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Hedge funds’ study reveals vast disparity in types of investors securing side letter arrangements

Tuesday, September 27, 2016
Opalesque Industry Update - A new study of the hedge fund space by industry law firm Seward & Kissel LLP reveals a wealth of information regarding established hedge fund managers’ use of side letters—special agreements that hedge fund managers sometimes make with investors, overriding general terms applicable to other investors—including the fact that funds-of-funds entered into side letters six times as often as non-profit institutions and nearly four times as often as corporate pension funds.

The Seward & Kissel 2015/16 Hedge Fund Side Letter Study, a first-of-its-kind analysis released today, shows that hedge funds in the study entered into side letters most frequently with funds-of-funds (making up 30.5% of all side letter investors) and government plans (making up 27.1% of all side letter investors). The investor types with the fewest side letters were corporate pensions and non-profit institutions, making up only 8.5% and 5% of all side letter investors, respectively.

Additionally, the most common side letter business term was the most favored nations (MFN) clause, which appeared in 56% of all side letters included in the study. Nearly 90% of side letters with wealthy individuals, family offices, and endowments included MFN clauses. However, MFN clauses were less frequent in side letters signed with funds-of-funds and non-profit institutions, appearing only 33% of the time.

The Seward & Kissel 2015/16 Hedge Fund Side Letter Study analyzed side letters extended from hedge fund managers who have been in business for at least two years, and the average regulatory assets under management (RAUM) of such managers was $4.5 billion. The study’s focus on more mature managers complements the analysis of the hedge fund industry that Seward & Kissel provides through its annual study of newly formed hedge funds (The Seward & Kissel New Hedge Fund Study).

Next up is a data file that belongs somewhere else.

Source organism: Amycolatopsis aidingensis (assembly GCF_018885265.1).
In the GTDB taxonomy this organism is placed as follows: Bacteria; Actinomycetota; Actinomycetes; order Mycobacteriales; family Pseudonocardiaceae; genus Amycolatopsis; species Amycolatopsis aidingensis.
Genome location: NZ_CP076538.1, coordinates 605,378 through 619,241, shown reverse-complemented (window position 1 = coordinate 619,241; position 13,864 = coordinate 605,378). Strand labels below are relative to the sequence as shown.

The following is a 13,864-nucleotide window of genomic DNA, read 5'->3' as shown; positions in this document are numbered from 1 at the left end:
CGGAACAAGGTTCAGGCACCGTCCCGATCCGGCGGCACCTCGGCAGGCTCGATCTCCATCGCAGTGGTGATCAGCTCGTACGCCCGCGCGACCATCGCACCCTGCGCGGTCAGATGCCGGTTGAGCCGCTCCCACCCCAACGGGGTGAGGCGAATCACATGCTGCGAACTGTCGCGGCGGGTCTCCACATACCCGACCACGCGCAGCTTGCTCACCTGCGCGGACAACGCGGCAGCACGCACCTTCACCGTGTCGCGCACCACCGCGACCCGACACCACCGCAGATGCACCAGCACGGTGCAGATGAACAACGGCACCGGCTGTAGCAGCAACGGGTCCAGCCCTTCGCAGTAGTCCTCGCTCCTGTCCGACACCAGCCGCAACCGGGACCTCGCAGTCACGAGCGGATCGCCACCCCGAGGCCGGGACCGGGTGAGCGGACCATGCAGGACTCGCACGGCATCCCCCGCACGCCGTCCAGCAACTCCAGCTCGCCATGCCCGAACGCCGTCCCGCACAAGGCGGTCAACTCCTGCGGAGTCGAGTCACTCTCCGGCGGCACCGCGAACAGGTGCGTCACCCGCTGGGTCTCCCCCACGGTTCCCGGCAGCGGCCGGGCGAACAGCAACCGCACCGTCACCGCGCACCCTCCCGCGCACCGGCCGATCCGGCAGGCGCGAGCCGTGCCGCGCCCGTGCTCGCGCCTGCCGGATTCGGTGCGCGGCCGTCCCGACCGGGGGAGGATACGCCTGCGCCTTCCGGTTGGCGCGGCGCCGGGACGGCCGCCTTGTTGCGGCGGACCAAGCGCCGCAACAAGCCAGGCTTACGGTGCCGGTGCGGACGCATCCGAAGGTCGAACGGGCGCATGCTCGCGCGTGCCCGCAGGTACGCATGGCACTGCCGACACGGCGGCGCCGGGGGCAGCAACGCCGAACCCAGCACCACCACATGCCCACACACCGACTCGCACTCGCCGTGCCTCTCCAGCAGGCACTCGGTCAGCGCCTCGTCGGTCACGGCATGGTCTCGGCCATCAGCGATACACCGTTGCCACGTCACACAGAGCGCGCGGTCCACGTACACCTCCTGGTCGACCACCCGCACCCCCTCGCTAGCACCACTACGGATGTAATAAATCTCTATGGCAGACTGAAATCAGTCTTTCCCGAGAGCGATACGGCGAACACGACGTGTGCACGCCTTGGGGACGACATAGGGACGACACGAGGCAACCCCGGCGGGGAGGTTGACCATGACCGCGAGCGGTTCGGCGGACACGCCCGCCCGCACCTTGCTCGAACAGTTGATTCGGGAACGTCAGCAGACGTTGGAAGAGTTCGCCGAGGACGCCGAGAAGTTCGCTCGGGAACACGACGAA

Other significant findings include:

  • 97% of MFNs contained a bundling concept providing that if a preferential term is given to another investor contingent upon a less favorable term, the MFN holder would have to accept the bundle of rights, and cannot select just the favorable term.
  • After MFNs, the second most common side letter term involved fee discounts, which were present in approximately 40% of side letters included in the study, but in only 20% with managers over $1 billion in RAUM. Moreover, only one half of the side letters that included fee discounts gave them on both the management fee and the incentive allocation.
  • Only 6.8% of side letters offered preferential liquidity, and none of those were with managers having more than $1 billion in RAUM.

“The breadth of our practice continues to provide us with important thought leadership data points,” said Steve Nadel, partner at Seward & Kissel and lead author of the study. “The Seward & Kissel 2015/16 Hedge Fund Side Letter Study gives us insight into an important aspect of the hedge fund industry that hasn’t been subject to this type of analysis before. The disparity in the number of side letters extended to different investor types and the frequency of the business terms given are among the eye-opening findings of this initial study.”

Seward & Kissel LLP, founded in 1890, is a leading U.S. law firm with an international reputation for excellence. The firm is particularly well known for its hedge fund and investment management work, having established the first hedge fund ever, A.W. Jones, in 1949, and having earned numerous best in class awards over the years.

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